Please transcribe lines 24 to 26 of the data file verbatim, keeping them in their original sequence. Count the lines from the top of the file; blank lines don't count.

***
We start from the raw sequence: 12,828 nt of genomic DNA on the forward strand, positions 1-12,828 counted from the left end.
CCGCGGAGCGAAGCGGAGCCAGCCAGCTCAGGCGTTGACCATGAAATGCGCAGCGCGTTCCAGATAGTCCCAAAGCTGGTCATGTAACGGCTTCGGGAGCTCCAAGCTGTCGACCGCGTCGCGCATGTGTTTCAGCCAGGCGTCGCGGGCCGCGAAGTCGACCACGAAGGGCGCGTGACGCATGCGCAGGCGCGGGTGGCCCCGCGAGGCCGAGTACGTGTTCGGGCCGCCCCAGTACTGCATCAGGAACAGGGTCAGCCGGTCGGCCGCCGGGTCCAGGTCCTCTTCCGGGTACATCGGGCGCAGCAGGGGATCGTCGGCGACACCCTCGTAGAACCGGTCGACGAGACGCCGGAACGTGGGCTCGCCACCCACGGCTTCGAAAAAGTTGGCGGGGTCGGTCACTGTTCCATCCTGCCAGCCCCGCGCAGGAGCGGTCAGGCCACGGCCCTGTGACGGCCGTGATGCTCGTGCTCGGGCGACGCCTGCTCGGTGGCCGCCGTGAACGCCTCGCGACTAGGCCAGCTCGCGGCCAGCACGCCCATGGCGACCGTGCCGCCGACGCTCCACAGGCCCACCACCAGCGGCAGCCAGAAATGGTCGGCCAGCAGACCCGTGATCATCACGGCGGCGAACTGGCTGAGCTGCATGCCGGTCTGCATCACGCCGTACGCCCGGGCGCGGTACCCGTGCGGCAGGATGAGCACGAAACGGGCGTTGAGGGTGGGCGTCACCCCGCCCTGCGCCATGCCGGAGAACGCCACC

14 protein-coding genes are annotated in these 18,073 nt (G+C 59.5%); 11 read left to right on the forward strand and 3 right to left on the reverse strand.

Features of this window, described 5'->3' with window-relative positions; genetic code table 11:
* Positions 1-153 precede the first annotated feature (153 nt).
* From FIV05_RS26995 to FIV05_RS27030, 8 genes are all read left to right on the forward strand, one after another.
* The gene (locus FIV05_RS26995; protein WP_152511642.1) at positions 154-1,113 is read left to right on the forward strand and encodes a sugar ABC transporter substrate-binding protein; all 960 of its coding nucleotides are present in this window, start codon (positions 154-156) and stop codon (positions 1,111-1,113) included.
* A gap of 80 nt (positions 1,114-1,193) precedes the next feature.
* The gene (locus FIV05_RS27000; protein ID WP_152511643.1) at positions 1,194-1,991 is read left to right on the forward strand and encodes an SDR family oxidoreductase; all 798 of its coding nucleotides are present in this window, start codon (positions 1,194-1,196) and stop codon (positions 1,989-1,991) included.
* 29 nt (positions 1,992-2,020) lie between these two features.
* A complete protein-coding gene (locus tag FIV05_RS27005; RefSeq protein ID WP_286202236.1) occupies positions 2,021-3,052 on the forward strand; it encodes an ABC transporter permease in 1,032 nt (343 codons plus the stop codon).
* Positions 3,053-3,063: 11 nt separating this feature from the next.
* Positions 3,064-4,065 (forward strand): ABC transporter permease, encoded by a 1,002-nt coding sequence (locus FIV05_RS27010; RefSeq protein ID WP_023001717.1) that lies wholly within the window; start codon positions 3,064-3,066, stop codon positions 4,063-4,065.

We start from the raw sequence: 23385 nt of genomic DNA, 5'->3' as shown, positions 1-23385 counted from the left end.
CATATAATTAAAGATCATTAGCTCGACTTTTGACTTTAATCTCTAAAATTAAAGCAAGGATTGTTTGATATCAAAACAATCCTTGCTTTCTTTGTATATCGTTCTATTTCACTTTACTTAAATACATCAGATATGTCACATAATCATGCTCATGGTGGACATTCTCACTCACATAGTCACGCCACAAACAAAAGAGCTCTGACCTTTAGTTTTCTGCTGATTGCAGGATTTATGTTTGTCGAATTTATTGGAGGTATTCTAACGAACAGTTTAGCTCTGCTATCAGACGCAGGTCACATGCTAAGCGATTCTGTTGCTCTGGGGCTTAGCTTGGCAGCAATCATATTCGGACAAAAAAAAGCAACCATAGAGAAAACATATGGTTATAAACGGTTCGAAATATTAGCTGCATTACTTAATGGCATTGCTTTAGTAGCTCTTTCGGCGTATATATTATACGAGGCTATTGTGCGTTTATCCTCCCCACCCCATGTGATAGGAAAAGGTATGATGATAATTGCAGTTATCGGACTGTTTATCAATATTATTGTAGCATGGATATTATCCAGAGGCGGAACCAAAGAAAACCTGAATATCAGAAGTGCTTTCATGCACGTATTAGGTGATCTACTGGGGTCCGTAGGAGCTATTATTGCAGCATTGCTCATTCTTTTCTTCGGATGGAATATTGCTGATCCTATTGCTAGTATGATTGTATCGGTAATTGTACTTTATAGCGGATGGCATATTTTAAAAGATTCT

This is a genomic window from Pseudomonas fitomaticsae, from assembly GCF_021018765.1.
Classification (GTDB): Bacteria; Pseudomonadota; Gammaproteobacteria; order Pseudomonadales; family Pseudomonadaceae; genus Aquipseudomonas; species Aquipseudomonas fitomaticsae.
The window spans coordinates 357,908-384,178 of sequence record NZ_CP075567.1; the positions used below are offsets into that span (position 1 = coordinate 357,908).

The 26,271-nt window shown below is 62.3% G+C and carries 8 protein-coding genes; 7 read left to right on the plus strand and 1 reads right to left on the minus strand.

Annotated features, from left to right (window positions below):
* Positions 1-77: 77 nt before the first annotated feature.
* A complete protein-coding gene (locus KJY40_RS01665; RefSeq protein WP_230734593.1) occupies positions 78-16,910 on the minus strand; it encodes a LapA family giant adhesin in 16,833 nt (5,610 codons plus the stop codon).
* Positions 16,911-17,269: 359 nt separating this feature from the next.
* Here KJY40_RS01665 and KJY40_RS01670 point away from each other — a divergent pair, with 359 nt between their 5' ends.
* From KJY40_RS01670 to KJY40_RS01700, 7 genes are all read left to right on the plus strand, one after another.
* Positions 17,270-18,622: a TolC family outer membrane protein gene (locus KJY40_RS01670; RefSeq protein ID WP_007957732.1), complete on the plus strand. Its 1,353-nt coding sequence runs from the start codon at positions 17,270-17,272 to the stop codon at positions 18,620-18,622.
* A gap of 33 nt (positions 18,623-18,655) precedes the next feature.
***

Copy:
* Here KJY40_RS01665 and KJY40_RS01670 point away from each other — a divergent pair, with 359 nt between their 5' ends.
* From KJY40_RS01670 to KJY40_RS01700, 7 genes are all read left to right on the plus strand, one after another.
* Positions 17,270-18,622: a TolC family outer membrane protein gene (locus KJY40_RS01670; RefSeq protein ID WP_007957732.1), complete on the plus strand. Its 1,353-nt coding sequence runs from the start codon at positions 17,270-17,272 to the stop codon at positions 18,620-18,622.